The King Valley region in Victoria's high country is one of Australia’s largest premium wine regions producing the full spectrum of wine styles. Apart from its scenic contribution as a grape growing region, the diversity of  growing conditions provides a range of products from sparkling wines to fortified wines.

 

The strong Italian farming and grapegrowing heritage in King Valley has  been a significant factor in shaping the vibrancy and direction of the region. The region is a wonderful destination in all seasons with cellar doors, restaurants and great outdoor activities all to be enjoyed. 

36° 20'S
Latitude
155-860m
Altitude
640-1410mm
Growing season rainfall

Merlot

This continues to be the most widely planted variety in the King Valley. Ripening readily the resultant wines are soft but flavoursome with flavours are in the sweet berry spectrum, with just a hint of mint and more herbaceous notes.

Pinot Gris / Grigio

Both the Gris and Grigio style are produced in the valley.  The Grigio wines boast fresh aromas of citrus and pear, with a palate of distinct savoury characters and a crisp finish thanks to the cool climate fruit. The French Gris style on the other hand is richer on the palate with an exquisite tang of tropical acids.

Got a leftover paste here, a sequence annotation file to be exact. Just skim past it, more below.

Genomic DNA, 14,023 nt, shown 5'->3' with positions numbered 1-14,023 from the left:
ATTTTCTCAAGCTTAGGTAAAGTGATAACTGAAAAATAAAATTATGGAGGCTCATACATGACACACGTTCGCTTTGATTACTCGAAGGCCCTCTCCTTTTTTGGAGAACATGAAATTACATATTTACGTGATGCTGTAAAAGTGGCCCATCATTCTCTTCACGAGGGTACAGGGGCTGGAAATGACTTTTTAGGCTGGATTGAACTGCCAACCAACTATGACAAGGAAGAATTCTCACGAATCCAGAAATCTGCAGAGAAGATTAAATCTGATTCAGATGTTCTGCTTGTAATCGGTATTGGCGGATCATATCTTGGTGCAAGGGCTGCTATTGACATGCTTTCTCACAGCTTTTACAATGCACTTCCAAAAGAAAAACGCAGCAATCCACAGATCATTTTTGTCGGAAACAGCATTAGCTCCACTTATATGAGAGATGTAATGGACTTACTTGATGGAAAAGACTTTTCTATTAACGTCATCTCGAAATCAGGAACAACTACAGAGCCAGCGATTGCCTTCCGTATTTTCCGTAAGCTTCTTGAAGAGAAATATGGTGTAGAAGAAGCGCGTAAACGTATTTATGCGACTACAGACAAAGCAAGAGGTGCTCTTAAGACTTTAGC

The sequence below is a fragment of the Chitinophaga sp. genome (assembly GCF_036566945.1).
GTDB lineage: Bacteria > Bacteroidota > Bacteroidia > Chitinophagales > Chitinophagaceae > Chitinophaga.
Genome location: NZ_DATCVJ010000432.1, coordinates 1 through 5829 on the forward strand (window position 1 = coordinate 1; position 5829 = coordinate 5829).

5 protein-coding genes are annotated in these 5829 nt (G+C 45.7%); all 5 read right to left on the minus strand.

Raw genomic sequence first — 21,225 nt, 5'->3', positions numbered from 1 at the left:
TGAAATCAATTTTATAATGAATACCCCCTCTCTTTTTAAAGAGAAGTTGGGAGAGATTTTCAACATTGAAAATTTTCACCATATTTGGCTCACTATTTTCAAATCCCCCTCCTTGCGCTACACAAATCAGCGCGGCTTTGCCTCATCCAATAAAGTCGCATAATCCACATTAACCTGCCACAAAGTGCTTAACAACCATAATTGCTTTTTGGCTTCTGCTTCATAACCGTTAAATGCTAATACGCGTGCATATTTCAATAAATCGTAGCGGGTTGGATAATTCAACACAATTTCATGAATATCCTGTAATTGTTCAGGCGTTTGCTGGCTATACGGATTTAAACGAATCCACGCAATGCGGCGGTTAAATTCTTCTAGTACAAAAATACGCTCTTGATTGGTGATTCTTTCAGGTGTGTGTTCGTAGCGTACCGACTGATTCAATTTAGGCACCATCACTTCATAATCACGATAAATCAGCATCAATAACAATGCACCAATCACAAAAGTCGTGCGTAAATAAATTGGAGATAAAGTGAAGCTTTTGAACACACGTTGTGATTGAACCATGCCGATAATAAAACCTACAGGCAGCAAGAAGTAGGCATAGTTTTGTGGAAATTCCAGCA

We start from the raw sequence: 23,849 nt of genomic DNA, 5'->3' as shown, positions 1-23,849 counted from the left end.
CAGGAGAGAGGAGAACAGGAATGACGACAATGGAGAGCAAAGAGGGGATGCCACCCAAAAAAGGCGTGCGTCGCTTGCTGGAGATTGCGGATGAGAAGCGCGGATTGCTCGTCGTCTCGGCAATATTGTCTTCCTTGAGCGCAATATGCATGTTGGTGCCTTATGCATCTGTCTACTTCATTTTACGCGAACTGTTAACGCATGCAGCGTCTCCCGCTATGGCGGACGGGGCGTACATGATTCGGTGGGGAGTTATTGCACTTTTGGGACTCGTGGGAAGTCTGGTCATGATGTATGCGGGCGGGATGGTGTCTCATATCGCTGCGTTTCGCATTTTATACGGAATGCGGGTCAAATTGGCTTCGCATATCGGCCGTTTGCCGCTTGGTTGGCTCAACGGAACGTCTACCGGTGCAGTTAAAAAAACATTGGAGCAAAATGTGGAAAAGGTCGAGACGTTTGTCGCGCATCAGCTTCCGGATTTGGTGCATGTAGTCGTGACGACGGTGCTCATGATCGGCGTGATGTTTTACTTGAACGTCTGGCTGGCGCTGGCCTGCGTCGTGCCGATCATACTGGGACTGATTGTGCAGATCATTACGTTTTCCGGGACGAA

Sangiovese

Sangiovese (and other Mediterranean varietals) have been shown to be perfectly suited to the region’s cool climate, with the wines developing  distinctive varietal characteristics.

Prosecco

Prosecco is being developed as the region’s new flagship sparkling wine while Chardonnay and Pinot Noir are principally utilised by many of Australia's leading sparkling winemakers as blend components. Brown Brothers vintage and non-vintage sparkling wines are entirely drawn from King Valley fruit, and have enjoyed substantial success at national wine shows in recent years.

Top varieties grown in King Valley
Climate
  • The climate changes progressively and significantly from lower northern to higher southern elevations, with a progressive increase in rainfall and a decrease in heat summations. 
  • Ripening is progressively delayed; the style of wine changes, and at the highest altitude only the earlier ripening white varieties are suited to table wines.  
Soil
  • The soil types vary significantly throughout the valley, changing with altitude, slope and site characteristics.  
  • Deep red clay loams abound, at times veering more to grey or brown in colour but having the same structure.  
  • Drainage is good, fertility high, and vigorous growth is encountered in virtually all sites.